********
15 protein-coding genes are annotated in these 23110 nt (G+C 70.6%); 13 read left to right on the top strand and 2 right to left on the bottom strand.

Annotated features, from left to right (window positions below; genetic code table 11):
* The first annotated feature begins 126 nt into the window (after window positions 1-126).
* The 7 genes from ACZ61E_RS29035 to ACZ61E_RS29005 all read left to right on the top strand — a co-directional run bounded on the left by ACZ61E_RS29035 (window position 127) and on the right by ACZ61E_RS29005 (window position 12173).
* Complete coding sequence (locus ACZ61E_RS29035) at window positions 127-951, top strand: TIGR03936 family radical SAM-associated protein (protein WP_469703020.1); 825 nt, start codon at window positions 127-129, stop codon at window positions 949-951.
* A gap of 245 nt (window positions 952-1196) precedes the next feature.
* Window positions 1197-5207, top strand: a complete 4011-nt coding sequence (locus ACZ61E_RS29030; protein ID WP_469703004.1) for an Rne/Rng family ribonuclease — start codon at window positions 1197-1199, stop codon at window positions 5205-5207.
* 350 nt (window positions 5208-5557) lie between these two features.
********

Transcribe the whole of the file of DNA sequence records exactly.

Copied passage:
15 protein-coding genes are annotated in these 23110 nt (G+C 70.6%); 13 read left to right on the top strand and 2 right to left on the bottom strand.

Annotated features, from left to right (window positions below; genetic code table 11):
* The first annotated feature begins 126 nt into the window (after window positions 1-126).
* The 7 genes from ACZ61E_RS29035 to ACZ61E_RS29005 all read left to right on the top strand — a co-directional run bounded on the left by ACZ61E_RS29035 (window position 127) and on the right by ACZ61E_RS29005 (window position 12173).
* Complete coding sequence (locus ACZ61E_RS29035) at window positions 127-951, top strand: TIGR03936 family radical SAM-associated protein (protein WP_469703020.1); 825 nt, start codon at window positions 127-129, stop codon at window positions 949-951.
* A gap of 245 nt (window positions 952-1196) precedes the next feature.
* Window positions 1197-5207, top strand: a complete 4011-nt coding sequence (locus ACZ61E_RS29030; protein ID WP_469703004.1) for an Rne/Rng family ribonuclease — start codon at window positions 1197-1199, stop codon at window positions 5205-5207.
* 350 nt (window positions 5208-5557) lie between these two features.